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Small Arms (Calibre)

Volume 487: debated on Wednesday 25 April 1951

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asked the Minister of Defence whether the decision to substitute a.280 automatic rifle for the.303 Short Lee-Enfield has been taken in consultation with the military authorities of the North Atlantic Treaty Organisation and what information he has as to whether this weapon is to be a part of the equipment of the Forces of other European countries which are members of that Organisation.

His Majesty's Government have decided, after extensive trials, to adopt the.280-inch calibre for small arms for the British Forces in substitution for the.303-inch calibre which has been in use for the last 50 years. The adoption of this calibre makes possible the design of a light self-loading rifle which will more than double the maximum rate of a soldier's fire. Before reaching this decision, His Majesty's Government had full consultations with other North Atlantic Treaty Powers. The Standing Group has formally approved the.280-inch rifle as "militarily acceptable," but I have no information as to whether any other North Atlantic country has yet decided to follow our example.

The problem is not the rate at which projectiles can be discharged, but the communications by which the supply of ammunition can be ensured to the people who are using the modern weapons. Will the right hon. Gentleman be careful not to waste money and effort on trying to create a new pattern of rifle when the other is quite good enough, as long as enough of them have been preserved, to do all the work which might lie before us in the future?

I am quite sure that the right hon. Gentleman will agree that it is desirable to effect improvements in our weapons, either by modernising existing weapons or by producing new weapons. I am informed that this rifle is perhaps the very best rifle which has yet been produced.

The Minister may recall that during the last war there were difficulties because the calibre of the American Service rifle and the calibre of our own rifle were slightly different. Is he satisfied that this change will not lead to similar difficulties?

To begin with, I am told that it reduces the load the soldier is required to carry, and that is an advantage in itself. It also has another advantage—it is cheaper to manufacture. There are certain technical advantages upon which, obviously, I cannot speak with any technical knowledge, but I am informed by the technicians and by military chiefs that it is a first-class weapon, and, of course, we wish to use first-class weapons if, unhappily, they are required to be used.

Is the right hon. Gentleman quite sure that this rifle will be of the same common calibre as that of the other Atlantic Powers? That certainly would be a great advantage.

I certainly agree with with the right hon. Gentleman that if we can standardise our weapons all the better. It has obvious advantages. But these trials were very extensive and they were undertaken in consultation with other countries in the North Atlantic Treaty Organisation, in particular the United States and Canada. We decided to adopt the rifle. Some of the other countries decided not to adopt it; they preferred another type of weapon. As for the rest of the countries concerned, they have not yet decided.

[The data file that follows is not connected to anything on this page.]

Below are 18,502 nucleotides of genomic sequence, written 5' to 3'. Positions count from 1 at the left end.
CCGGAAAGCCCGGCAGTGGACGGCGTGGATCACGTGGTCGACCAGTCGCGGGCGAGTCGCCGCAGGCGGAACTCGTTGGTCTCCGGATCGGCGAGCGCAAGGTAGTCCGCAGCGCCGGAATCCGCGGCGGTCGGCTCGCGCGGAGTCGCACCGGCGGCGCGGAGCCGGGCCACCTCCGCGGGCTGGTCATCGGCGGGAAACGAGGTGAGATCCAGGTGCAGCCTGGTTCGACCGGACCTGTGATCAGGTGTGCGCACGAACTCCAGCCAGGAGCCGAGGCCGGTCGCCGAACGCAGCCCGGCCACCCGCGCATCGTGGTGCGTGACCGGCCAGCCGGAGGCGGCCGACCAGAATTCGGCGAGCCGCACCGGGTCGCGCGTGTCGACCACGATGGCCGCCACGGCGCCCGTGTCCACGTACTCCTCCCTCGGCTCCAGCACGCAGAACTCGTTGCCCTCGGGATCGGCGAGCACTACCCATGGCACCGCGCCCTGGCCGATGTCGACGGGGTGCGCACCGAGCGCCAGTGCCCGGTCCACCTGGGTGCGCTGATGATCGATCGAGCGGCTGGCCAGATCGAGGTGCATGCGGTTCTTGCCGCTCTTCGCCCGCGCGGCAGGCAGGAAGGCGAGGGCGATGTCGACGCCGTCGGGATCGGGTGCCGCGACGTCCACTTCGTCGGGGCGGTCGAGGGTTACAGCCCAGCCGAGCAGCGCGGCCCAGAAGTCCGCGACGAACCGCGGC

I must ask one more question, because this is important Will the right hon. Gentleman be able to give us an assurance that the running output, the current output, of the standard.303 rifle will not be checked or stopped in any way while these new improved types are coming into existence?

I will look into that, but I must tell the right hon. Gentleman and the House that my advice is that the present rifle, although it may have undergone some modifications, is the rifle which was in use during the Boer War.

That is all very well, but it was a good one, and we saved our lives by it.

Can we be told that there will not be a period when half the British infantry will be armed with one type of rifle and half with the other type of rifle?

Obviously, we shall not dispose of all the rifles we have in our possession until we have a sufficient quantity of the new weapons, and that, of course, will take some time. We are not proceeding with undue haste in the production——

We are proceeding with the necessary caution. I will certainly take account of what the right hon. Gentleman and other hon. Members have said.

Will the right hon. Gentleman give an assurance that he will not dispose of any.303 rifles until an adequate supply of new rifles is available?

Does the right hon. Gentleman agree that it is deplorable that in so simple a weapon as the rifle it has not been possible to arrive at standardisation among the North Atlantic Treaty Powers? In view of the importance of the question, will he consider making a full statement on the progress which has been made in standardisation, which, by all accounts, is negligible?

It is always deplorable when other people do not agree with the right hon. Member.

In view of the controversy among the experts about the value of rifles, would it not be better to continue the Four-Power Pact and not use them at all?